Can anything be done for varicose veins?

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Physician Article


Can anything be done for varicose veins?

Ashley H.  Stewart, MD, FACS By Ashley H.  Stewart, MD, FACS
8/06/15


My mother has a varicose vein. It bulges all the way down her leg, and she complains about her leg aching all the time. Since she’s my mother, she still thinks of me as a little kid—she doesn’t believe me when I say I can fix it. But I can. In 15 minutes.

Most of us remember that the only thing to do for varicose veins was to strip them. As revolting as that sounds, it looks about as bad as one imagines. So most people, just like my mother, carry on and live with the aching, cramps, itching, swelling and restless legs.

Have you ever thought, “Whatever did we do before (blank)?” I often think, “Whatever did we do before endovenous laser ablation?” It’s so easy! It works! Immediately!

Endovenous laser ablation is an outpatient procedure to destroy varicose veins. Varicose veins are malfunctioning veins. Veins are meant to be a one-way street back to the heart. Inside the vein are papery-thin, one-way valves. When those valves malfunction—due to genetics, pregnancy, injury, or weight gain—blood can flow freely up and down. Gravity causes it to pool in the legs.

The saphenous vein in the thigh is at particular risk of becoming a varicose vein. It is long and straight, so a heavy column of blood is sitting on those paper-thin valves. Once a valve malfunctions, the other valves have more weight to carry, so they tend to malfunction. Eventually, the veins in the lower part of the leg dilate under the pressure. The result is swollen, aching legs, often with ugly bulging veins. With time, the skin is sort of “tattooed” by pooled blood and it darkens. With more time, the skin and soft tissue are so damaged that chronic wounds form.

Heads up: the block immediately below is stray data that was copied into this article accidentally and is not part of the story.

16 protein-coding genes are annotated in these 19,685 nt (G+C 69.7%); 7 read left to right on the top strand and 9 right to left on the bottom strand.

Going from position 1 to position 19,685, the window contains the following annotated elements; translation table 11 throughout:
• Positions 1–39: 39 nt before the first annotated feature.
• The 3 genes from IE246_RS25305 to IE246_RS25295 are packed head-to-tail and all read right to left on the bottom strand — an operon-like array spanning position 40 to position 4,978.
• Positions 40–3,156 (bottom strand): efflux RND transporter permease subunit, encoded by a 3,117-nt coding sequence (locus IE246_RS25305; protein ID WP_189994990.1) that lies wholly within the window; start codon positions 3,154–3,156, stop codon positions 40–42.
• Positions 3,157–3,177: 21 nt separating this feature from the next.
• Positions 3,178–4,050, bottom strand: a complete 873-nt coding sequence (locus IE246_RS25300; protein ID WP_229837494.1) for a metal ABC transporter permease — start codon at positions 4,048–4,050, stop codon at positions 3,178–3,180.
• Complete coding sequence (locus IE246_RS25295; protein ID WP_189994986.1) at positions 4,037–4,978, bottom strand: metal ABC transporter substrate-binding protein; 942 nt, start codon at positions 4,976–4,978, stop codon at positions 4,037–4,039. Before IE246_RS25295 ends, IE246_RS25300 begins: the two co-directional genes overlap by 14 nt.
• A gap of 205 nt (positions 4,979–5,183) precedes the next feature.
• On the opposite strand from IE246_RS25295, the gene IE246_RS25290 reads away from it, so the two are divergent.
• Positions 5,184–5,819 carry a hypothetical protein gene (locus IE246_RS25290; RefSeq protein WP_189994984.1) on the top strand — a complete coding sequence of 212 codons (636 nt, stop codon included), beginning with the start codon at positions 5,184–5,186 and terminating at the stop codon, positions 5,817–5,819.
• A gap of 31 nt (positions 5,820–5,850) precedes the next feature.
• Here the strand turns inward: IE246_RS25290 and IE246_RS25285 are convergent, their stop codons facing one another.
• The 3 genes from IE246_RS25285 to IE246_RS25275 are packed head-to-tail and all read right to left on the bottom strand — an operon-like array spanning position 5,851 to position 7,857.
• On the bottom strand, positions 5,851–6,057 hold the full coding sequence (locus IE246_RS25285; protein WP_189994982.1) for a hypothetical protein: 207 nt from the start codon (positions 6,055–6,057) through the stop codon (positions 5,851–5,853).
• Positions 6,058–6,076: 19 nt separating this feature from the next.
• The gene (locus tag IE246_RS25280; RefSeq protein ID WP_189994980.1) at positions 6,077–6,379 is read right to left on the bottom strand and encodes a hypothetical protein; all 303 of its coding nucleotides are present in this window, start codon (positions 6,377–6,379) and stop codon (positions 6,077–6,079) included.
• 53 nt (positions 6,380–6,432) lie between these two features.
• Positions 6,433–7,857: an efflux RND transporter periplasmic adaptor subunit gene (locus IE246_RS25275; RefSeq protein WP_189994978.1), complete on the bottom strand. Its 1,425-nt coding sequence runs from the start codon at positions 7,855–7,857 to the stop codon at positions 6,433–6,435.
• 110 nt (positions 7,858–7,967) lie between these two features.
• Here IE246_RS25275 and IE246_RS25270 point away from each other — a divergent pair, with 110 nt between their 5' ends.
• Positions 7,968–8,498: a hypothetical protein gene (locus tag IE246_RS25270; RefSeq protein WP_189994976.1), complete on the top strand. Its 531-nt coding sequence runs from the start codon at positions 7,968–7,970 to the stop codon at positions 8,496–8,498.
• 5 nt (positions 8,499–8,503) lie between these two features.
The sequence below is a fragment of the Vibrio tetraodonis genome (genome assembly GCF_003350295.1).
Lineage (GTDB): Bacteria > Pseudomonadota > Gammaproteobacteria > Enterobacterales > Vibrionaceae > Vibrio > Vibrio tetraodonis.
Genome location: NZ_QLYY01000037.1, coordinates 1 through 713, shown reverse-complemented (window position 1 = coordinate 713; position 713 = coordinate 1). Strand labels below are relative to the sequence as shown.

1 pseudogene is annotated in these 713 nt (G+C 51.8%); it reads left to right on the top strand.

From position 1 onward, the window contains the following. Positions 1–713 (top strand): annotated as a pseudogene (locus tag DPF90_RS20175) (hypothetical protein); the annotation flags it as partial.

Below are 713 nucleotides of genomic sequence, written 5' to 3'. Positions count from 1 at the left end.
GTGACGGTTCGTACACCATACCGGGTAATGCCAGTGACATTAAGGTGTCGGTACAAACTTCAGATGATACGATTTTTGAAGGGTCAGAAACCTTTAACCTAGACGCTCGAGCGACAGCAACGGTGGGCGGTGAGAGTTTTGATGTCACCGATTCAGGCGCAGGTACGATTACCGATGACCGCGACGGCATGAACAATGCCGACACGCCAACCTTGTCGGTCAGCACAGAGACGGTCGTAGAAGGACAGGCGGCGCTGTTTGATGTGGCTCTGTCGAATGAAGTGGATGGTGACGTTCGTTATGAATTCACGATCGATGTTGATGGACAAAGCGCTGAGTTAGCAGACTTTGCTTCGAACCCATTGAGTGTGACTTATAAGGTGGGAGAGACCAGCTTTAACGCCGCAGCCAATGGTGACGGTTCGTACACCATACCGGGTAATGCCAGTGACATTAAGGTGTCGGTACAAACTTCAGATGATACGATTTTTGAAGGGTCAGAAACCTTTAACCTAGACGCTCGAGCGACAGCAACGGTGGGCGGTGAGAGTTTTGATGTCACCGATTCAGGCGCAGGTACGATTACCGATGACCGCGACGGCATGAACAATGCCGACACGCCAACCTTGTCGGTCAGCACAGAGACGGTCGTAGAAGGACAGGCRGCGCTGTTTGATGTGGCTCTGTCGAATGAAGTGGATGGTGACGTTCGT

I think of a varicose saphenous vein like the trunk of a tree, with its branches coming off at the lower leg. If I destroy the trunk of that tree, the branches will die as well. That’s what I am doing with endovenous laser ablation. The saphenous vein is found with an ultrasound, then (after anesthetizing the skin) a needle is put into the vein. A tiny laser is then fed into the vein. That laser then heats up the vein from the inside, causing it to clot. Most people leave the office after the procedure and go out to lunch. There is some soreness, but nothing that can’t be taken care of with Tylenol. Symptoms improve dramatically in about 48 hours, and the appearance of the leg improves over the next several weeks.

I am often asked if one needs a saphenous vein. The answer is no—it is part of the “superficial system” of veins. The superficial system is supplemental to the veins you really need, which are the deep system. And you don’t need to save it for a heart operation. A diseased vein would not be used for that, because it would almost certainly clot off.

So there is something that can be done for varicose veins! Not only is it easy, safe, and effective--it's covered by most insurance plans and Medicare.

Would someone please call my mother and let her know?

Dr. Ashley Stewart is a general surgeon with West Georgia Surgery in LaGrange. She specializes in varicose vein treatment, breast surgery, peripheral vascular surgery, skin cancer surgery, colorectal surgery, thyroid surgery, pediatric surgery and chronic wound care, among others.